I must share a foreign egg related experiance of mine.

In Central America, Iguana is a common source of protein and on the menu and in the diet. In Hounduras, I was a guest of honor, in a private home of the lower income class.

< Break in the story... >

I must clarify and define "income class". There are only two classes, poverty and affleunt. There is no middle class. There is no in between. There are the haves and the have nots. Those in poverty have little chance of aspiring to something differant or greater.

< Back to the story.... >

The main course was a a very large (6 foot / 2 meter) female Iguana. With some personal difficultly, and good manners, I was a gracious and polite guest. It was not bad, after I got over the thought of eating a reptile and having the whole carcuss displayed center table, and focused on politeness and my duty as a US Military and American ambassor. I ate lizzard until I was stuffed. Little did I know that they reserved a special egg treat, found in the middle, for last. My most gracious hosts insisted that I get several of the largest, (coveted by the them), eggs found inside it. Past stuffed, I ate more of these very rich, no white, all yolk, and most filling eggs.

MMNETSEA 05-27-2007 10:33 PM

Quote:

Originally Posted by pathfinder (Post 5338)
best way to store them.

how long they last.

cooking.

EGGS....... i luv em

come on you worldly cruisers... you must have heaps of advice/stories/recipes/advice/fetishes about eggs

cheers.

DB

__________

Coating eggs with ordinary cooking oil - brush on, wipe off leaving thin coating. This coating will dry off - leaving the shell airtight, this being the secret of keeping the egg content edible for a much longer period.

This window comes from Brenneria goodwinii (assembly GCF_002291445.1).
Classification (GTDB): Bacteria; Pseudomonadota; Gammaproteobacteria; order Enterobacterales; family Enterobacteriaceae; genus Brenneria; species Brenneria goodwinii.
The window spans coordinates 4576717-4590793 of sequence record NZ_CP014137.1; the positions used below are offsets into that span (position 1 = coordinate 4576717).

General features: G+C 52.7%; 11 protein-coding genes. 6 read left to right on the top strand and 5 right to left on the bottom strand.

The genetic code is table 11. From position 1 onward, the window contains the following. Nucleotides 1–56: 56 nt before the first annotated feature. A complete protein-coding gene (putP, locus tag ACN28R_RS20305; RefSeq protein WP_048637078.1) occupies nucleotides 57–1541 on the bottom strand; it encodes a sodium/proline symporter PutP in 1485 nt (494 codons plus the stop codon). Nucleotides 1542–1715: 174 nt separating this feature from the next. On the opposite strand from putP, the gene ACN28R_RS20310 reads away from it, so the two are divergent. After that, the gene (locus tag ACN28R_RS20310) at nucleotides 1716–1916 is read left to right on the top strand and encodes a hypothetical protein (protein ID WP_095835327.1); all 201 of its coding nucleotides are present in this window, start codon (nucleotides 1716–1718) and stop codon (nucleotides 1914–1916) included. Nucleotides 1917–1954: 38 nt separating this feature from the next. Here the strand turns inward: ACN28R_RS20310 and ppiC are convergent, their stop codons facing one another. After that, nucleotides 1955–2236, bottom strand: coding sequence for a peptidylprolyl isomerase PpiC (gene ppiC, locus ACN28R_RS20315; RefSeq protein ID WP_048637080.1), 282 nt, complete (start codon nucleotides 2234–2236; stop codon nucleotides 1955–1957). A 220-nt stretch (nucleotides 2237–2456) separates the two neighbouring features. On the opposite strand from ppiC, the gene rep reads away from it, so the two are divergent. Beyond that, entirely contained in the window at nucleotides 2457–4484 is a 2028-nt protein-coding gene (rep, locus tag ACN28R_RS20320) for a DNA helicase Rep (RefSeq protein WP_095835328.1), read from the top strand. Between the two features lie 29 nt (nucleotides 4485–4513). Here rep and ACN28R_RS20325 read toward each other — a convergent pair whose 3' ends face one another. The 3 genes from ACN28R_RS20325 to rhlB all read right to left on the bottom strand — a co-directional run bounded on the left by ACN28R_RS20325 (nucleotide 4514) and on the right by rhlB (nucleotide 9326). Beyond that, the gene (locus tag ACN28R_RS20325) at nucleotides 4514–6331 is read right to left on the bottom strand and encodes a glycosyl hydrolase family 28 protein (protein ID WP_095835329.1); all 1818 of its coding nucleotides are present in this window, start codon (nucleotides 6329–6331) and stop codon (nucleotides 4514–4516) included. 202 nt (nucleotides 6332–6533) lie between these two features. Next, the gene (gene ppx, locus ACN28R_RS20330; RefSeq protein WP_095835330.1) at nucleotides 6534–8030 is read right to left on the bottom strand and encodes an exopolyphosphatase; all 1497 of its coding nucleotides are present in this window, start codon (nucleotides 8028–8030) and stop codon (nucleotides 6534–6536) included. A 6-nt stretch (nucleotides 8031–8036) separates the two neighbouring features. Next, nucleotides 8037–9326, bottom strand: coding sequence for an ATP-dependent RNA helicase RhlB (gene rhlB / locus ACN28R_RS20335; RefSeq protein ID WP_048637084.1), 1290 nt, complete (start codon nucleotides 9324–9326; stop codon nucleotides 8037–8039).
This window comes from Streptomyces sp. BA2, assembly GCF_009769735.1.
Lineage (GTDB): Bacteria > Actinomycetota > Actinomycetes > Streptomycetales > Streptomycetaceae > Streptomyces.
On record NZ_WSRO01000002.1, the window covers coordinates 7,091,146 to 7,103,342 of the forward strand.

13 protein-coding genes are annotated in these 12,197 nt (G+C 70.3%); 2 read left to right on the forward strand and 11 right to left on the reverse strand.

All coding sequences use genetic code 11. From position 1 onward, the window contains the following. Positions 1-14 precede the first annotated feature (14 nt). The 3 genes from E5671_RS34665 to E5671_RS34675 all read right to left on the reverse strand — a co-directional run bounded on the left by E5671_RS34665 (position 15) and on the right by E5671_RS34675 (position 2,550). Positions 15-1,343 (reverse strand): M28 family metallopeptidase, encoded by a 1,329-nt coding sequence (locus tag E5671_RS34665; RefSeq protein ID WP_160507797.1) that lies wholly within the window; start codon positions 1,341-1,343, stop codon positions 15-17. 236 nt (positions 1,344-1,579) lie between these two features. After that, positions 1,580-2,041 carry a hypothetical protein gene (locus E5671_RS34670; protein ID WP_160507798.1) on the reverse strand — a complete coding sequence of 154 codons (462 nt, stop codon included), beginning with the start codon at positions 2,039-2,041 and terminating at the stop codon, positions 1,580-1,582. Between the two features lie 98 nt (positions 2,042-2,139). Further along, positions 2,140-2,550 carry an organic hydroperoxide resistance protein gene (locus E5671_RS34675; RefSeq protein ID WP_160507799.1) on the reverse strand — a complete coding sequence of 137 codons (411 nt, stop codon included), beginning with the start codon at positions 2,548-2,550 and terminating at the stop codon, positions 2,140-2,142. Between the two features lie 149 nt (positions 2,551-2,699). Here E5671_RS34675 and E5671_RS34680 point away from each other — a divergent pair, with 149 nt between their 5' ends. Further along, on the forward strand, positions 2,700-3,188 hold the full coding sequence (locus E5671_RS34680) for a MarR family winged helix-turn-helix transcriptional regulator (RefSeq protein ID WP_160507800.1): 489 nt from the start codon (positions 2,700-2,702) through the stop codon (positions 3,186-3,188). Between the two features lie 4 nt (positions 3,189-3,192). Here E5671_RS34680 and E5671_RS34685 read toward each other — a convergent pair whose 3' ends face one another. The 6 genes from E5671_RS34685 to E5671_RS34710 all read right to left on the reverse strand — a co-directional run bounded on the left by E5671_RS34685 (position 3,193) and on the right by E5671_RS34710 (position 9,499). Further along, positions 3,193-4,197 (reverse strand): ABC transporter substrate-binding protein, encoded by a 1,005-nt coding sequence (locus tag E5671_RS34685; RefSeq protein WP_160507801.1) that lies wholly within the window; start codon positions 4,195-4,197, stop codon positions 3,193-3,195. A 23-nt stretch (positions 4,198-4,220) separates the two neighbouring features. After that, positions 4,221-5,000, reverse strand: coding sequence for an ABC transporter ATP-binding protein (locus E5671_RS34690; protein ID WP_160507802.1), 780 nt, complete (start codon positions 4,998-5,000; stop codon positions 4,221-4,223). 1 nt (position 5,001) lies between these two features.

Ising-glass otherwise known as :- Agar-agar; Gum agar; Bacto-agar; Bengal gelatin; Bengal ising glass; Ceylon; Ceylon ising glass; Chinese ising glass; Digenea simplex mucilage; GAM medium; Gelose; Japan agar; Japan ising glass; Kantenmatsu; Layor caran. Used in the culturing of bacteria - in cooking and in preserving. Ising-glass powder dissolved in water was used by mariners to preserve eggs and other foods. Used in the UK during the rationing period

WW II and for a year or two later to preserve eggs.

JohnT 06-05-2007 06:55 PM

Whilst the coating of eggs with vegetable or olive oil to make them “keep” longer, there are two other very important factors to note – one already mentioned. Firstly, make sure the eggs are fresh to start with and have never been refrigerated. Secondly, turn the eggs every few days. By doing this, the yolk remains suspended in the albumen and does not slowly rise and press against the inner shell lining. If the yolk does float up to the lining, the egg will go bad – oil or no oil.

JohnT